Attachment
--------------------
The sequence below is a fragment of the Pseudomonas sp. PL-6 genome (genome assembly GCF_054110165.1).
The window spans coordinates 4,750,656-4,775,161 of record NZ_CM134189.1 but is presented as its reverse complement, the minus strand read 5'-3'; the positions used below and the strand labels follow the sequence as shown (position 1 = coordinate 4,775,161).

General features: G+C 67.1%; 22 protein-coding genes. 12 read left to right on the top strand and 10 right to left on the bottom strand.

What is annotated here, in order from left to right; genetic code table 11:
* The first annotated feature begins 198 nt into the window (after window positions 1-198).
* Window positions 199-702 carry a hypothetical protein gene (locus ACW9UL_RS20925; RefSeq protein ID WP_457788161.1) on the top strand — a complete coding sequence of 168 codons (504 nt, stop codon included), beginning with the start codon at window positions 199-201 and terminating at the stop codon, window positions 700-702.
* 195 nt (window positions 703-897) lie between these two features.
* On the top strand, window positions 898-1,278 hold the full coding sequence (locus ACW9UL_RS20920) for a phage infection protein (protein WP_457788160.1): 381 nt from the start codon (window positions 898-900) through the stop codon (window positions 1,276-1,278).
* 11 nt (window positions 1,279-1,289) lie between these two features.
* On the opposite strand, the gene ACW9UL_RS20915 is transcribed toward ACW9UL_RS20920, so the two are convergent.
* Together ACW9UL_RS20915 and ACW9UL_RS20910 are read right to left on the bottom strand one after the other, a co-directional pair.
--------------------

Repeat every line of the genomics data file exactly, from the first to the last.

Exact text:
The sequence below is a fragment of the Pseudomonas sp. PL-6 genome (genome assembly GCF_054110165.1).
The window spans coordinates 4,750,656-4,775,161 of record NZ_CM134189.1 but is presented as its reverse complement, the minus strand read 5'-3'; the positions used below and the strand labels follow the sequence as shown (position 1 = coordinate 4,775,161).

General features: G+C 67.1%; 22 protein-coding genes. 12 read left to right on the top strand and 10 right to left on the bottom strand.

What is annotated here, in order from left to right; genetic code table 11:
* The first annotated feature begins 198 nt into the window (after window positions 1-198).
* Window positions 199-702 carry a hypothetical protein gene (locus ACW9UL_RS20925; RefSeq protein ID WP_457788161.1) on the top strand — a complete coding sequence of 168 codons (504 nt, stop codon included), beginning with the start codon at window positions 199-201 and terminating at the stop codon, window positions 700-702.
* 195 nt (window positions 703-897) lie between these two features.
* On the top strand, window positions 898-1,278 hold the full coding sequence (locus ACW9UL_RS20920) for a phage infection protein (protein WP_457788160.1): 381 nt from the start codon (window positions 898-900) through the stop codon (window positions 1,276-1,278).
* 11 nt (window positions 1,279-1,289) lie between these two features.
* On the opposite strand, the gene ACW9UL_RS20915 is transcribed toward ACW9UL_RS20920, so the two are convergent.
* Together ACW9UL_RS20915 and ACW9UL_RS20910 are read right to left on the bottom strand one after the other, a co-directional pair.